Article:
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Three ways to recognize and celebrate employee accomplishments

Three ways to recognize and celebrate employee accomplishments

Somewhere between toddlerhood and career years, being reminded to say “please,” and more importantly “thank you,” stops ranking high on our list of priorities.

It’s probably because by the time we’re adults we’re supposed to know we aren’t participating in simple pleasantries but that a heart-felt “thank you,” can go a long way in showing gratitude and lifting the recipient’s spirits.

Recognizing accomplishments is good science

In fact, if science is to be believed (hint: believe it), receiving thanks results in many more positive impacts including:

  • Stronger immune systems and lower blood pressure
  • Higher level of positive emotions
  • More joy, optimism and happiness
  • Acting with more generosity and compassion
  • Feeling less lonely and isolated

Simple acts of gratitude can go a long way. Here are four ways you can say thank you at the workplace.

1. At lunch, take a genuine interest in someone else’s hobby

Maybe it’s the guy who spent the weekend at ComiCon or the new person who always brings their knitting bag into the lunchroom. Ask if you can join them and politely ask them about their hobby.

“Hey, I heard you were at ComicCon this past weekend? Do you always attend? What kind of comics are you into?”

“I notice you always knit? I have a grandmother/mother/aunt (I know you know someone who knits) who knits, their specialty is slippers. What are you making? How did you learn?”

Be genuine, you don’t have to feign interest in their hobby but you do need to be sincere about wanting to listen to them and find out more about them.

2. Invite them to join you for a coffee

This is going to be your treat of course. If you’ve ever had a supervisor or manager make their way over to your area and specifically thank you for something then you know what a boost this can be.

The secret is you don’t have to be someone’s boss to give that same thank you boost. It’s not the token gesture of offering the splurge on a cup of coffee that makes this special and flattering. It’s the time you spend in line with them thanking them for what they did for you, letting them know the outcome of their help and how positive the lingering effects of their assistance have been for you.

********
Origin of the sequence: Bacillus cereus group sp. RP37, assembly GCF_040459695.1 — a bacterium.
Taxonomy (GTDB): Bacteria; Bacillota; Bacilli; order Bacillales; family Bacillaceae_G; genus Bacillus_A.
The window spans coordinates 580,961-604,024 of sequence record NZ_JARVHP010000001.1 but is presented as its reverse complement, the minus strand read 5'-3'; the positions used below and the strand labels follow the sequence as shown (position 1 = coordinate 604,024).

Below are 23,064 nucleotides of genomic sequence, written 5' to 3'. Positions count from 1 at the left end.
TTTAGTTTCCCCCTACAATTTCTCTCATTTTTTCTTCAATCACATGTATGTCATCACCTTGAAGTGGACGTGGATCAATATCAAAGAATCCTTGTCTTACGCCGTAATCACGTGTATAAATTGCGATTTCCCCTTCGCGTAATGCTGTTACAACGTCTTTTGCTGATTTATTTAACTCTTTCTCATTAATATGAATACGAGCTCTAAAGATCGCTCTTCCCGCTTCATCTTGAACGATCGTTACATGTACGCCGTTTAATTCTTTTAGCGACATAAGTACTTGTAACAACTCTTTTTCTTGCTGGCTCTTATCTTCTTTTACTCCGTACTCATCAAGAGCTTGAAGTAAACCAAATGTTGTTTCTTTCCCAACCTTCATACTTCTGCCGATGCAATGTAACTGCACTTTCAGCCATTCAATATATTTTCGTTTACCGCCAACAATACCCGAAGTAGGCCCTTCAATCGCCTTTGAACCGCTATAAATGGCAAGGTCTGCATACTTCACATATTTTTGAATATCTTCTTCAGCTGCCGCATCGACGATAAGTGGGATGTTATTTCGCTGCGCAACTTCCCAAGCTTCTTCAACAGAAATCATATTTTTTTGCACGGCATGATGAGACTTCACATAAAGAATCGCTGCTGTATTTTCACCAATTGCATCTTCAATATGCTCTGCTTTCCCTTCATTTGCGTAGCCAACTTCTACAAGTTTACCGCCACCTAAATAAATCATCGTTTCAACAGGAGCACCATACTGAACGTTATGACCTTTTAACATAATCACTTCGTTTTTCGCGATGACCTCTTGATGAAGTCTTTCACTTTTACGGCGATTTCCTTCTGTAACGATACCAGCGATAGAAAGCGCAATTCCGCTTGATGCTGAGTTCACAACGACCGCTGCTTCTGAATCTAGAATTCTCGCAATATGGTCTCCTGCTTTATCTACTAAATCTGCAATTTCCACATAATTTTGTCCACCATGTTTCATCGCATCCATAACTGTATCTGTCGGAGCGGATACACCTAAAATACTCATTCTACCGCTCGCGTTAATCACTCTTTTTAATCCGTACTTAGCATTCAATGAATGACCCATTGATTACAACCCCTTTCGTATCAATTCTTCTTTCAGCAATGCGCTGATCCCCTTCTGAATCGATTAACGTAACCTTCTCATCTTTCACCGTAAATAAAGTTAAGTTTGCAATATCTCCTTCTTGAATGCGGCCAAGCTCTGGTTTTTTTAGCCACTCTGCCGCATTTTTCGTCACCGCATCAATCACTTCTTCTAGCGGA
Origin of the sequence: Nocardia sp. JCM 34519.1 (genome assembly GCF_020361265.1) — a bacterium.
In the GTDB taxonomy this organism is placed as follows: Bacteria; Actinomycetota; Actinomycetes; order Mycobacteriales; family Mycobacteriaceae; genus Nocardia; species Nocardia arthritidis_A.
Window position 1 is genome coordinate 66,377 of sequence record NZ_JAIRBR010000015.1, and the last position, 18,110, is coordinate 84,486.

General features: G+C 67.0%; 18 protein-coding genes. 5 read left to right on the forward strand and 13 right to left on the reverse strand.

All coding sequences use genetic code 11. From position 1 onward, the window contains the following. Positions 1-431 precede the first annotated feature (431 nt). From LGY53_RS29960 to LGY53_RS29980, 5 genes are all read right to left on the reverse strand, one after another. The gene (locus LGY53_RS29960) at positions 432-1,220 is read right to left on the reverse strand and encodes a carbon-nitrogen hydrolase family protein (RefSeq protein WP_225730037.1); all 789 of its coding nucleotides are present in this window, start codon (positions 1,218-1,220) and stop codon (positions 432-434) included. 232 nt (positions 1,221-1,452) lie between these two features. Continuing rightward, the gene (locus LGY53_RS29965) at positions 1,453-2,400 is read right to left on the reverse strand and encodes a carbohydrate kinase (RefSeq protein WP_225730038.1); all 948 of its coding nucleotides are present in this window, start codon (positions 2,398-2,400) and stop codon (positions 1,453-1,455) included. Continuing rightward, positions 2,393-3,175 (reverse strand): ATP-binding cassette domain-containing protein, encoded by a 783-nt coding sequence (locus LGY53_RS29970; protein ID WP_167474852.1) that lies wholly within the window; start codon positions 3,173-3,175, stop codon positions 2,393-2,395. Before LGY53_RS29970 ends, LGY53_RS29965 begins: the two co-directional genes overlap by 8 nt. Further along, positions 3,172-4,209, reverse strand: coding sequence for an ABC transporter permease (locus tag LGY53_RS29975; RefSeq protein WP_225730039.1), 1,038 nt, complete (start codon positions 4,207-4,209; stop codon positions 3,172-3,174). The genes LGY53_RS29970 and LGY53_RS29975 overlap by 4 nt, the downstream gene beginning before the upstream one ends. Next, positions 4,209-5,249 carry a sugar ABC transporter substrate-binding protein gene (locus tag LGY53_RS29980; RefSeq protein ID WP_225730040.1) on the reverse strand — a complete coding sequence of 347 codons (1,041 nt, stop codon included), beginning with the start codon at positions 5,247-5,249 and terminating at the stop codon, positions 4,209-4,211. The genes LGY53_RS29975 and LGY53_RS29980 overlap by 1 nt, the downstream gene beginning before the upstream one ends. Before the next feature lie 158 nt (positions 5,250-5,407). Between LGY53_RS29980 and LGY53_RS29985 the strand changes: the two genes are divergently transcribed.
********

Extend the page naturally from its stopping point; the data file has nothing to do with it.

3. Greet everyone on the path to your workspace with a “good morning”

Behaviourists say keeping a routine leads to feeling better about yourself in the long run and it helps productivity. Why not do something nice for yourself and someone else at the same time.

On the way in every morning (or afternoon or evening depending on when your day starts) make a point of greeting everyone by name with a “hello,” or “good morning,” and a smile.

You’ll most likely receive a salutation back along with a smile full of great-feeling endorphins but you’ll also be sending them out. Plus this start of the day ritual will help you be more productive and feel better over the long run.

Photo by SCA Tork Performance at Flickr

  • Dave Lombardo
    Pssh…This sounds like you’re asking us to be way too nice. Just kidding. Thoughtful and helpful post. It’s good to know that you don’t only suggest actions like this through writing; you actually live them out. I’m taking a risk with that semicolon. I’m sure you’re too nice to judge me about it though. Happy Thanksgiving!

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